Response of eyes with age-related macular degeneration to anti-VEGF drugs and implications for therapy planning
Authors Miyamoto N, Mandai M, Kojima H, Kameda T, Shimozono M, Nishida A, Kurimoto Y
Received 26 January 2017
Accepted for publication 30 March 2017
Published 28 April 2017 Volume 2017:11 Pages 809—816
Checked for plagiarism Yes
Review by Single-blind
Peer reviewer comments 3
Editor who approved publication: Dr Scott Fraser
Noriko Miyamoto,1,2 Michiko Mandai,1,3 Hiroshi Kojima,1,2 Takanori Kameda,1,2 Masataka Shimozono,1,2 Akihiro Nishida,1,2 Yasuo Kurimoto1,2
1Department of Ophthalmology, Kobe City Medical Center General Hospital, 2Department of Ophthalmology, Institute of Biomedical Research and Innovation, 3Laboratory for Retinal Regeneration, RIKEN Center for Developmental Biology, Kobe, Japan
Purpose: To evaluate the response to and dependence on aflibercept or ranibizumab in patients with age-related macular degeneration (AMD).
Methods: We retrospectively reviewed AMD patients who received induction therapy with aflibercept or ranibizumab for the following parameters: whether complete resolution of the retinal fluid (“good response”) was achieved and whether recurrence was observed within 3 months (“dependent”) after the induction treatment. With aflibercept treatment, treatment-naïve eyes with a good response/non-dependence were recommended a pro re nata regimen, and other eyes were recommended a proactive bimonthly regimen, followed by monitoring of visual acuity (VA) for 12 months. The measured values of the groups were compared using one-way analysis of variance with Tukey’s test to evaluate the difference between baseline and postinjection VA.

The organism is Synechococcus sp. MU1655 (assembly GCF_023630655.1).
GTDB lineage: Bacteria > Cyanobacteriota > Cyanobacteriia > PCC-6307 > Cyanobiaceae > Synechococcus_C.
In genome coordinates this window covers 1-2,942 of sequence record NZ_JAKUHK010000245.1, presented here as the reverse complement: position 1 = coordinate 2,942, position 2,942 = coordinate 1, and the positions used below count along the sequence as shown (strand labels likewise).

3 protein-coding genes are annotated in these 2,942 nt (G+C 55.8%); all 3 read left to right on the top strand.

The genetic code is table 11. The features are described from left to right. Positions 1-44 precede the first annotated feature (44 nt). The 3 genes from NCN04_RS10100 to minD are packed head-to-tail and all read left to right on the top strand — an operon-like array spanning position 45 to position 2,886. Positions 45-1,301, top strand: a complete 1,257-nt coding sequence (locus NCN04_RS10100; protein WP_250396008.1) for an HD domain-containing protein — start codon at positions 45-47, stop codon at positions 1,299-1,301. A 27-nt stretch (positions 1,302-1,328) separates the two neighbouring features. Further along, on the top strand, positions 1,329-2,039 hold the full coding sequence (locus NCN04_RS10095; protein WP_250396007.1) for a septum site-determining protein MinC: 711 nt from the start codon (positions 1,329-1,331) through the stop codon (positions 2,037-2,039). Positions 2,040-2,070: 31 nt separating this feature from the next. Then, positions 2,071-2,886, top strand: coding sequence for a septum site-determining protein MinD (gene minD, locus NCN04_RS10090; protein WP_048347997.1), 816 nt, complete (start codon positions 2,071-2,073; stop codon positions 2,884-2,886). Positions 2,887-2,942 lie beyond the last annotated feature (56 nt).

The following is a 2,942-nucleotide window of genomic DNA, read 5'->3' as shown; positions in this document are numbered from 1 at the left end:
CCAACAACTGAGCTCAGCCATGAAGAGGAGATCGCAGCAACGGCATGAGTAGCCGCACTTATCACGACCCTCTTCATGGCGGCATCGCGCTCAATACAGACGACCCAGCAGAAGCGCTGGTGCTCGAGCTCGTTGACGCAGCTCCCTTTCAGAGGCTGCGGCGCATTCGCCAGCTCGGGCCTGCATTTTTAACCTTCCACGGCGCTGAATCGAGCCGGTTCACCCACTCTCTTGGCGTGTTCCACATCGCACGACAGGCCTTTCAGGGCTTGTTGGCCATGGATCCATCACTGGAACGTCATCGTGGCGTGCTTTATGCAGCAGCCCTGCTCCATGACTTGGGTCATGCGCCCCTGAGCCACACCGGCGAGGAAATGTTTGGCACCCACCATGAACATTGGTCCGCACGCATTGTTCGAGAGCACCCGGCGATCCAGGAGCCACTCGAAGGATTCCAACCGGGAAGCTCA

Results: Among the treatment-naïve eyes, 76% had a good response to aflibercept and 37% of these were aflibercept-dependent, while 58% had a good response to ranibizumab but 51% of these were ranibizumab-dependent. Among the eyes that converted from ranibizumab treatment, 92% of the good responders to ranibizumab with dependence and 76% of the poor responders on ranibizumab had a good response to aflibercept. With aflibercept treatment, the mean VA of treatment-naïve patients was significantly better than the baseline VA over 12 months (P<0.001), and the VA of the converted group improved significantly with proactive treatment and the improvement was continuously maintained from 6 to 12 months.
Conclusion: The evaluation of response to and dependence on anti-vascular endothelial growth factor therapies in AMD was useful and practical in managing therapeutic protocols to obtain a good VA.
Keywords: aflibercept, ranibizumab, recurrence, dependence, visual acuity, proactive treatment
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